the jury was granted over defendant’s objection, and the
proceedings were begun again two days later.90 Retrial was barred
by the Supreme Court.91 In Somerville, after the jury had been
sworn, the prosecutor noticed a jurisdictional defect in the indictment
that could not be waived or cured by amendment.92 Because
any conviction obtained under the indictment would be reversed on
appeal, the prosecutor’s motion for a mistrial was granted over the
defendant’s objection. 93 In this instance, termination was deemed
cal. 6; Behavior of 2 judges Is Criticized As Court Reverses 3 Convictions, N.Y.
Times, July 11, 1979, § A, at 1, col. 1.
84 In cases in which a mistrial has been granted at defendant’s request because
of prosecutorial error or misconduct, the manifest necessity test is not dispositive.
Rather, according to dictum in Dinitz, the question is whether the
prosecutor in bad faith “provoke[d]” the mistrial request “so as to afford the
prosecution a more favorable opportunity to convict.” United States v. Dinitz,
424 U.S. 600, 611 (1976) (quoting Downum v. United States, 372 U.S. 734, 736
(1963)). For a discussion of this category of cases, see text accompanying notes
104-10 infta.
85 See, e.g., Illinois v. Somerville, 410 U.S. 458, 469 (1973); United States v.
Jorn, 400 U.S. 470, 487 (1971); Downum v. United States, 372 U.S. 734, 736
(1963).
86 See also People v. Benton, 402 Mich. 47, 260 N.W.2d 77 (1977).
87372 U.S. 734 (1963).
88410 U.S. 458 (1973).
89 372 U.S. at 735.
90 Id.
91 Id. 738.
92410 U.S. at 459-60.
93 Id.
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RETRIAL AFTER A HUNG JURY
manifestly necessary, and the prosecutor was granted a second opportunity
to convict.9
Yet whether the absence of a key prosecution witness or a defective
indictment constitutes a manifest necessity to terminate the
trial is open to debate.95 In Somerville, the Court made clear that
the question of retrial turned on Green policies,9 6 particularly that
of reducing the risk of unjust conviction. The Court, contrasting
the ground for termination in Downum, stated that the Somerville
error would not “lend itself to prosecutorial manipulation.” 11 It
could not be used to abort a trial that is not going well and thus
“allow the prosecution an opportunity to strengthen its case.” 98
This concern is not one the Court takes lightly. As it said in
Washington: “The prohibition against double jeopardy unquestionably
‘forbids the prosecutor to use the first proceeding as a trial run
of his case.’ “99
While condemning this practice in Somerville, the Court permitted
retrial after a mistrial due to a fatally defective indictment.
00 In so doing, it subjected the accused to the risk that
the prosecutor could strengthen his case as a result of his experience
in the prior proceeding. Yet this danger, which exists whenever
retrial occurs, was not deemed sufficient to compel disregard of the
state’s desire to avenge violations of its laws. The Court is distinguishing
cases involving error that “lend[s] itself to prosecutorial
manipulation,” 101 in which retrial is barred because it would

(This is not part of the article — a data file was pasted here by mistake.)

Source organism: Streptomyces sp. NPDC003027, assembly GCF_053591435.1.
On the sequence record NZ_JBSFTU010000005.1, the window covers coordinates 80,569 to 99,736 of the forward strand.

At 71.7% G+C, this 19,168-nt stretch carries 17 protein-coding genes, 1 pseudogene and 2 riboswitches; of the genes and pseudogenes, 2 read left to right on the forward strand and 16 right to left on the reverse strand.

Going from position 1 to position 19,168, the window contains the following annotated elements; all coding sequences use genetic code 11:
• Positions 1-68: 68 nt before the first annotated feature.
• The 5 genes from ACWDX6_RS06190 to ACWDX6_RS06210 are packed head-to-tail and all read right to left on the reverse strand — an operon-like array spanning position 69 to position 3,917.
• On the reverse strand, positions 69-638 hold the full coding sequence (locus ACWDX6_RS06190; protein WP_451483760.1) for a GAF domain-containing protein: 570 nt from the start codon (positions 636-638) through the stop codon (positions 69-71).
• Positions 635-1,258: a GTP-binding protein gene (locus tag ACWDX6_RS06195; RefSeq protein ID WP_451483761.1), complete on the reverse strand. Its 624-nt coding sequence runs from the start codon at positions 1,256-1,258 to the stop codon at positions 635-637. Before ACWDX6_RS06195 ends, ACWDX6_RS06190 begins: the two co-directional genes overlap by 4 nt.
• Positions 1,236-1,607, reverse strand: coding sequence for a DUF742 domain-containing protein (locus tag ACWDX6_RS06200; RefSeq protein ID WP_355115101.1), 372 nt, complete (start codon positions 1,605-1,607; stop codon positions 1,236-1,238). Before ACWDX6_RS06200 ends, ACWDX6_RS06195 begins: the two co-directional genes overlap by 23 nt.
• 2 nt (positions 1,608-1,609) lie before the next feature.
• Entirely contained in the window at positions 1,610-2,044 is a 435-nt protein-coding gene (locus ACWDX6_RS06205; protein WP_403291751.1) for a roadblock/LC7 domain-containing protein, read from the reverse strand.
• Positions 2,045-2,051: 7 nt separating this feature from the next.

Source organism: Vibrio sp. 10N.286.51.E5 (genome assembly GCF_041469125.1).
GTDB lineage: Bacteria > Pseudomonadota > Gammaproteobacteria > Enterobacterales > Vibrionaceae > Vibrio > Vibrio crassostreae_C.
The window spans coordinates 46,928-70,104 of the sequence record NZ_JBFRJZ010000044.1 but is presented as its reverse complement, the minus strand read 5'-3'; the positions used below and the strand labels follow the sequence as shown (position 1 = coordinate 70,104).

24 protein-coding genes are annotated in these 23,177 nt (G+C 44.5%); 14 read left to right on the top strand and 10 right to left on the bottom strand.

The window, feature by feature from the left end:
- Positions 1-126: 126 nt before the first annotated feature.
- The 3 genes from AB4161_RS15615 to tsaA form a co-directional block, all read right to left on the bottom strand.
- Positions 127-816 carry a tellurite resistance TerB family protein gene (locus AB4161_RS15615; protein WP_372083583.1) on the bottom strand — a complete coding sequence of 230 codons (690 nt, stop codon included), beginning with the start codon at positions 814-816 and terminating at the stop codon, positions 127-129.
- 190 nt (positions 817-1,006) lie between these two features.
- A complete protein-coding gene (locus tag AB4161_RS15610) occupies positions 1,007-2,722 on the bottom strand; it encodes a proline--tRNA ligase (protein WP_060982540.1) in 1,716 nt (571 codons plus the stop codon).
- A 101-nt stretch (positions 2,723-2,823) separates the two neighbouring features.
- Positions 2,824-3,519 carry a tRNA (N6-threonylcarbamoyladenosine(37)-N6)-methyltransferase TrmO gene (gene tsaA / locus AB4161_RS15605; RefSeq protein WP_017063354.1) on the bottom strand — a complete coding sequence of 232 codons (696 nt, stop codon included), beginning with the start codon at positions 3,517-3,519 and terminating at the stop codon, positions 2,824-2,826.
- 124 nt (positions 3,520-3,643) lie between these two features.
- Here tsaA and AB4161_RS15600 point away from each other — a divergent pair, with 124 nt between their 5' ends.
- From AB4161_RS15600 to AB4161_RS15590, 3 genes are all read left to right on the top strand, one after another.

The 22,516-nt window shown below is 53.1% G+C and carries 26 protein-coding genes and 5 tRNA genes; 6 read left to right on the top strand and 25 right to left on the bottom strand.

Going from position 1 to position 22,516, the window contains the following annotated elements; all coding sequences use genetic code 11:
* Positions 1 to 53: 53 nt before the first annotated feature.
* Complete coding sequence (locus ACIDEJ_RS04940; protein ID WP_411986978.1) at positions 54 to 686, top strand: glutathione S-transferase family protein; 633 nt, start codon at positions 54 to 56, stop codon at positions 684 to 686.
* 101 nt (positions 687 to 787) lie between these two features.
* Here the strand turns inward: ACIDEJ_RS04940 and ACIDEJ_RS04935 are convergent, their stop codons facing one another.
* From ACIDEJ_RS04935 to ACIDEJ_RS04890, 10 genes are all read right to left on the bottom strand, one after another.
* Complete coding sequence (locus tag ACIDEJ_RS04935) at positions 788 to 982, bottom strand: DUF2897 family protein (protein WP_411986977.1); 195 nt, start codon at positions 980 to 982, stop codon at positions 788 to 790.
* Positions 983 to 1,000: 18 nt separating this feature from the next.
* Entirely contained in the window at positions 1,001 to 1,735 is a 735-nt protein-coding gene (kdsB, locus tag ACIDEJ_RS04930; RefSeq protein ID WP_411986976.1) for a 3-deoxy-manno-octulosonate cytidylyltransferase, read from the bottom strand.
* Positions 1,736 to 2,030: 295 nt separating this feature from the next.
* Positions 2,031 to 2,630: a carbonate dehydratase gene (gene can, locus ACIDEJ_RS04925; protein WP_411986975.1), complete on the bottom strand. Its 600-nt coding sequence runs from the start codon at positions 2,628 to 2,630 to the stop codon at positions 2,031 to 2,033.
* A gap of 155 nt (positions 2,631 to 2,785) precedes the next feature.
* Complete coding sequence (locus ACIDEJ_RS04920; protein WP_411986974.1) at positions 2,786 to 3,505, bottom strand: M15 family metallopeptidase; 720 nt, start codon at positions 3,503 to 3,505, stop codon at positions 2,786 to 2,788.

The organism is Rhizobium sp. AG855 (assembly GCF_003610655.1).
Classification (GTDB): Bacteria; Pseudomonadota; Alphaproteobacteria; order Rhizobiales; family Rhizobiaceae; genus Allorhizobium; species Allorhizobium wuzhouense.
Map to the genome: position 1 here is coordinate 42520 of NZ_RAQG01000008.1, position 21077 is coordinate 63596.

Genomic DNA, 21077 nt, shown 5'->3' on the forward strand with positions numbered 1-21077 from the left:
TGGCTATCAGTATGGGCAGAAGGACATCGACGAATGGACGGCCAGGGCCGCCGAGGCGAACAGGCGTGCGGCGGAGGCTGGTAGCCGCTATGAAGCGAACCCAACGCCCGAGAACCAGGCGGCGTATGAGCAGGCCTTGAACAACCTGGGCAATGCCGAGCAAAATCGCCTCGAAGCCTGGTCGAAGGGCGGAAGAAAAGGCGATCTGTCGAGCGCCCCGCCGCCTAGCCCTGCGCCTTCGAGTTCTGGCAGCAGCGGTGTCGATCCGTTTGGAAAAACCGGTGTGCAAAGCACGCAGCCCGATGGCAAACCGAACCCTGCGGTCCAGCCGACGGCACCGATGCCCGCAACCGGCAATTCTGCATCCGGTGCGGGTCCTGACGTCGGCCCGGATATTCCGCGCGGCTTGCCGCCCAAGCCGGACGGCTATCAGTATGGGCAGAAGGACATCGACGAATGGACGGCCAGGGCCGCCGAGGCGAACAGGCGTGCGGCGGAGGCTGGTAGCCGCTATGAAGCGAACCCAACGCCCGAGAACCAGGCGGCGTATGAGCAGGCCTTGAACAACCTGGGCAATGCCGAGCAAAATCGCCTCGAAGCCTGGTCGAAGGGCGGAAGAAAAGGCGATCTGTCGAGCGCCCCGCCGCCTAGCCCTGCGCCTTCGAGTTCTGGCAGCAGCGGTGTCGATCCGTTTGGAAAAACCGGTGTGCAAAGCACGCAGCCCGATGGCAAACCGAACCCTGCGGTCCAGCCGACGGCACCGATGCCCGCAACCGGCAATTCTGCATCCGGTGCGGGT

allow the state the forbidden “opportunity to strengthen its case,” 102
941d. 459.
95 As the dissenters in Somerville pointed out, proceeding with the trial would
not necessarily have been for naught; the defendant might have been acquitted,
thus ending his confrontation with society once and for all. Id. 474-75 (White, J.,
dissenting).
Similarly, in Downum the Court cautioned that it was not saying that missing
prosecution witnesses can never justify declaration of a mistrial. 372 U.S. at 737.
96 See text accompanying note 47 supra.
97410 U.S. at 464.
98Id. 469.
There is nothing to suggest that the prosecutor in Downum deliberately failed
to secure the presence of his witness. He did, apparently, kmowing that his witness
was not present, allow the jury to be impaneled and sworn, see Arizona v.
Washington, 434 U.S. 497, 508 n.24 (1978), but he did not permit opening statements
to be made or any evidence to be presented.
99 434 U.S. at 508 n.24 (quoting Note, Twice in Jeopardy, 75 YALE L.J. 262,
287-88 (1965)).
100 Downum, 410 U.S. at 459.
101 Somerville, 410 U.S. at 464.
102 Id. 469.
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722 UNIVERSITY OF PENNSYLVANIA LAW REVIEWo
from other mistrials in which retrial is permitted despite the fact
that the prosecutor would appear to enjoy a similar opportunity.
The distinction rests in the relative threat posed by each type
of case to the defendant’s Green interest in minimizing the risk of
unjust conviction. While all repeated prosecutions undermine the
defendant’s repose interest, the additional factor of a prosecutor
determined to shore-up feared or demonstrated weaknesses in his
case so skews the normal trial process that it unacceptably enhances
the risk of unjust conviction. Because the circumstances
of the mistrial in Somerville did not suggest that the prosecutor
was seeking to terminate a trial he sensed was going badly ‘ 0 3 or
that he had any reason to believe that anything different should
be done upon retrial, the Court saw no reason to stem the ongoing
course of the criminal process. Whenever the prosecutor secures
an opportunity to obtain new evidence, or simply to polish that
which he already had in light of events at the first trial, for presentation
to a different, perhaps more sympathetic jury, the defendant’s
Green interest in limiting the risk of unjust conviction becomes
deserving of great respect and tips the scales against retrial.
A similar concern regarding the risk of unjust conviction
can be seen in those cases involving a mistrial provoked by prosecutorial
or judicial “overreaching,” 104 but granted on the defend-
1
0 3 The prosecutor in Somerville had no reason to doubt the strength of his
case; there was no indication that any of his witnesses were missing and no evidence